The electron-poor orthoesters of the present invention are believed to be generally stable at a pH of about 8 or above. To maintain the delay, preferably the pH should be maintained at 8 or above.

To maintain this pH, a well fluid with the electron-poor orthoester may include an inhibitor. The inhibitor may further delay the generation of the acid, and may neutralize the generated acid during the delay period. Suitable inhibitors include bases. Examples of some preferred inhibitors may include sodium hydroxide, potassium hydroxide, magnesium oxide, magnesium hydroxide, calcium oxide, calcium hydroxide, amines (such as hexamethylenetetramine), sodium carbonate, potassium carbonate, derivatives of these, and combinations of these. In certain embodiments, a small amount of a strong base as opposed to a large amount of a relatively weak base is preferred to achieve the delayed generation of the acid and the neutralization of the generated acid for a desired delay period.

These electron-poor orthoesters will generate an acid down hole in a delayed fashion. The electron-poor orthoesters may be reacted with small amounts of reactive materials such as mineral acids, organic acids, acidic anhydrides, p-toluenesulfonic acid, etc. to lower the pH to accelerate the hydrolysis of the electron-poor orthoester. Similarly, the hydrolysis rate may be slowed by the addition of a small amount of a strong base such as NaOH, Na2CO3, and Mg(OH)2.

Depending on the pH of the well fluid containing the electron-poor orthoester before generating acid and raising the pH, the electron-poor orthoester may need to be incorporated in a certain manner depending on the stability to the pH of the well fluid. This is because the degradation of orthoesters and poly(orthoesters) is thought to be acid-catalyzed. If the well fluid has a pH of 6 or greater, preferably greater than 8, then the orthoester can be incorporated directly in the fluid with little risk of negatively impacting it, followed by the inhibitor if desired. Optionally, an emulsifying surfactant may be added to keep the electron-poor orthoester dispersed in the well fluid. A pH as low as 6 is fine if the orthoester is very hydrophobic and not miscible with water. In that case the water molecule cannot reach the bond to break it. But for hydrophilic orthoesters, a pH below 8 is expected to rapidly generate more acid, which would autocatalyze the hydrolysis reaction within an undesirably short time of as little as 5 minutes to 30 minutes.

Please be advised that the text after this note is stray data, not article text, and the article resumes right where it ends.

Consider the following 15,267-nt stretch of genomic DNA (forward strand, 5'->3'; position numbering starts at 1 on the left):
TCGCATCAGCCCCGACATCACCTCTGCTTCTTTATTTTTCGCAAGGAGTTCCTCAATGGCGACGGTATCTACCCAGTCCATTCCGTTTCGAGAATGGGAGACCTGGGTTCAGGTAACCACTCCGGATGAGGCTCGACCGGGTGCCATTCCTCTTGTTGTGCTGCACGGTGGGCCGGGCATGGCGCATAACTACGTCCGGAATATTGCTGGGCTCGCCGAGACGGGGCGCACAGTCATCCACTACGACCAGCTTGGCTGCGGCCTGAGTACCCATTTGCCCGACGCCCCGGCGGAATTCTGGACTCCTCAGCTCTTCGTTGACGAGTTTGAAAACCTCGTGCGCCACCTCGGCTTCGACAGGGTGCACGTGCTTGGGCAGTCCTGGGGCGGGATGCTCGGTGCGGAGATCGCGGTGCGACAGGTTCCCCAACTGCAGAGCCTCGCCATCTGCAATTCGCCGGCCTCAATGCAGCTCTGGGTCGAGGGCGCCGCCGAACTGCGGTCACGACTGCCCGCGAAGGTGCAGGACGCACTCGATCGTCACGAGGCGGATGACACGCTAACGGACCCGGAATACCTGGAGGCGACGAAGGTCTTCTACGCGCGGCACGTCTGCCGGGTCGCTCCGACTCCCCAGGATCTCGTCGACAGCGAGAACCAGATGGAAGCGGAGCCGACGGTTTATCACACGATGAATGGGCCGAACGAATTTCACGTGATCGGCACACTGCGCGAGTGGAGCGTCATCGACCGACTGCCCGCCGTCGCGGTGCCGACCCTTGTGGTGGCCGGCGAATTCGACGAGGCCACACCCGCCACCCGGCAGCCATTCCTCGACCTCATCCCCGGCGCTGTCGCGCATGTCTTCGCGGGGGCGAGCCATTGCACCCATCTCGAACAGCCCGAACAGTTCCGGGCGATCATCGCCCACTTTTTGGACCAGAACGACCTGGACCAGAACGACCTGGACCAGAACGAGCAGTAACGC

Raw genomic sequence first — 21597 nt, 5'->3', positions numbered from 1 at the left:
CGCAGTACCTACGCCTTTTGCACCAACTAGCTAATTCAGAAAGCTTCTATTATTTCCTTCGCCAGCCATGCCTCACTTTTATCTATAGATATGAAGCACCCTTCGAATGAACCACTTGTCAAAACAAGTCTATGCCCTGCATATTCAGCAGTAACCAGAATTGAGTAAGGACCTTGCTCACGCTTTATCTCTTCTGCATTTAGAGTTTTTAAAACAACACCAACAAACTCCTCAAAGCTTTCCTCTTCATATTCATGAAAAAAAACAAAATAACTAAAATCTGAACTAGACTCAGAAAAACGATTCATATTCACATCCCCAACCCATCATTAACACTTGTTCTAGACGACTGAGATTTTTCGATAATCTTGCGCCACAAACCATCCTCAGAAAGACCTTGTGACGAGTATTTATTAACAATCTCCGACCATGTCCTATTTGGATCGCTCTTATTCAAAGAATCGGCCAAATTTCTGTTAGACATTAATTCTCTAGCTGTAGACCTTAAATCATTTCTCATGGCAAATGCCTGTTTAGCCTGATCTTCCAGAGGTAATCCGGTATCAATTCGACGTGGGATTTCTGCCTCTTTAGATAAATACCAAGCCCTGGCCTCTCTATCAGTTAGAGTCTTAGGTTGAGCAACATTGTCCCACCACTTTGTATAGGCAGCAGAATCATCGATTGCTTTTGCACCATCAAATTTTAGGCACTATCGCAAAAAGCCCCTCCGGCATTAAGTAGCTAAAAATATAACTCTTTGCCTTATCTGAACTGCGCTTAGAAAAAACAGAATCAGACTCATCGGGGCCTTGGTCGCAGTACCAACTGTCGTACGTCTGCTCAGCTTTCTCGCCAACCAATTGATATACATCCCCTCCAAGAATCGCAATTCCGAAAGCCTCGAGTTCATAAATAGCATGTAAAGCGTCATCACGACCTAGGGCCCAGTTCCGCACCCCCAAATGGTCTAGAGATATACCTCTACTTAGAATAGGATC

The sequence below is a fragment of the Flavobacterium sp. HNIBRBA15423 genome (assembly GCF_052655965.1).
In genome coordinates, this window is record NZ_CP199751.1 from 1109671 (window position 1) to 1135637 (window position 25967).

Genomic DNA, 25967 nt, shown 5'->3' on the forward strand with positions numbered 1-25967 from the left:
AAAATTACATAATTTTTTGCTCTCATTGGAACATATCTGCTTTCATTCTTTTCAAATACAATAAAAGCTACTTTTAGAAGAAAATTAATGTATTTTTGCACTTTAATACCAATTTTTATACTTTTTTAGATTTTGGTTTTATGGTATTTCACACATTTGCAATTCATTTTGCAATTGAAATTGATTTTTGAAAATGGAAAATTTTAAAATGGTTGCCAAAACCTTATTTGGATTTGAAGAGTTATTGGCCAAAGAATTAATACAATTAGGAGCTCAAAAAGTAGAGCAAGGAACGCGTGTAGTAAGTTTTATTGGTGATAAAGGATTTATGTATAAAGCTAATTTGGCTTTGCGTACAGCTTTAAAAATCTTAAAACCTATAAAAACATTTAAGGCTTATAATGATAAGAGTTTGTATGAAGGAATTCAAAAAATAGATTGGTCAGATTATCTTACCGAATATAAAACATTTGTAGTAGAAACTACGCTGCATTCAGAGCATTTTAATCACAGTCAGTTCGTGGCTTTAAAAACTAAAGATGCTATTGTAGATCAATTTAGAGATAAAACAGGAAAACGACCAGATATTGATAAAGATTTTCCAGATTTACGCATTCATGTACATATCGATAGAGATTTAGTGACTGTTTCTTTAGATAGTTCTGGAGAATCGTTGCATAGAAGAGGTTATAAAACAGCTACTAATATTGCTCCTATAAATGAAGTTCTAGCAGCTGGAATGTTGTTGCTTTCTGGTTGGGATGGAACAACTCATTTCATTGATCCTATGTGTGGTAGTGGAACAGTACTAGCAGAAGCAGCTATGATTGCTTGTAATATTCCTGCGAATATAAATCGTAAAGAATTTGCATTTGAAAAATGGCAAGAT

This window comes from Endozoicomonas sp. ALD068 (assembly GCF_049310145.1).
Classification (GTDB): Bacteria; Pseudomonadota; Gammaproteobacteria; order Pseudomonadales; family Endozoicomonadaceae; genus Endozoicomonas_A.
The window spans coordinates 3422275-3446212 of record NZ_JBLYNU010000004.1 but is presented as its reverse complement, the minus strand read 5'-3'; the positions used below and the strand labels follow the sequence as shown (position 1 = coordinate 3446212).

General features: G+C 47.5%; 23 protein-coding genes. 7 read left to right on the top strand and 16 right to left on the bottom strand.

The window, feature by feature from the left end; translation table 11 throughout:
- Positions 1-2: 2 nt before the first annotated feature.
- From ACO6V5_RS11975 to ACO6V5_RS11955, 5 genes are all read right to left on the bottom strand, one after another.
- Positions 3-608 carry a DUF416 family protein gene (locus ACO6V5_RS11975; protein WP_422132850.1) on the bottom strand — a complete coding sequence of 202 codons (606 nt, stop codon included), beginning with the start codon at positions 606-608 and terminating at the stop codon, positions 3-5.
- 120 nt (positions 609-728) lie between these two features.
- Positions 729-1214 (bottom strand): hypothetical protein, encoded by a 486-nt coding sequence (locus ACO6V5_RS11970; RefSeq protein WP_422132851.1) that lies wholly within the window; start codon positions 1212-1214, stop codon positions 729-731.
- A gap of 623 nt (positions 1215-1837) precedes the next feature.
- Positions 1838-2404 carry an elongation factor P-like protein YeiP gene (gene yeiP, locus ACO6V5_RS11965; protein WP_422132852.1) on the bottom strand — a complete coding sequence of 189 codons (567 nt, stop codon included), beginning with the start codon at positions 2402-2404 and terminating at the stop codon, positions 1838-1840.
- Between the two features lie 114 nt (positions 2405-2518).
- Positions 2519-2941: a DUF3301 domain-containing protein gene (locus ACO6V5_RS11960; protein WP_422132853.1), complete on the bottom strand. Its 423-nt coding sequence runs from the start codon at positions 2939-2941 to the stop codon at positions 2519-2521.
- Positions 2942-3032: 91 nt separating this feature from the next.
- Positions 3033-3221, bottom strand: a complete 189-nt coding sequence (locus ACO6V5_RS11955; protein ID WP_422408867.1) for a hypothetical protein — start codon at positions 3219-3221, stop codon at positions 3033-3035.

It may be desirable to run electron-poor orthoester mixtures, depending on which ones are chosen, with an eye toward how resulting salts will be produced in the formation, since salts can precipitate in the formation. To avoid undesirable salt precipitation problems, it may be desirable to combine different orthoesters to keep each of the resulting salts below the over saturation concentration that would cause salts to precipitate in formation, but still achieve the acid potential necessary for the purpose of the well fluid. To choose the appropriate electron-poor orthoester and the right concentration of that compound, one should balance, inter alia, salt precipitation and acid dissolving power concentration concerns. One of ordinary skill in the art with the benefit of this disclosure should know how to balance the factors so that salts do not saturate.

The concentration of the electron-poor orthoester in a well fluid of the present invention may range from about 1% to about 100%. In some embodiments, this may be from about 0.01% to about 10% based on the volume of the continuous phase of the well fluid. The particular concentration used in any particular embodiment depends on what electron-poor orthoester is being used, and what percentage of acid is generated. Other complex, interrelated factors that may be considered in deciding how much concentration of an electron-poor orthoester to use in a well fluid include, but are not limited to, the composition of the subterranean formation (e.g., carbonate), the design temperature or bottom hole static temperature, the pressure of the formation, the particular fines and damage present in the formation (e.g., scale, skin, calcium carbonate, silicates, and the like), the expected contact time of the generated acid with another fluid downhole or the formation, etc.

DEFINITIONS AND USAGES

Interpretation

The words or terms used herein have their plain, ordinary meaning in the field of this disclosure, except to the extent explicitly and clearly defined in this disclosure.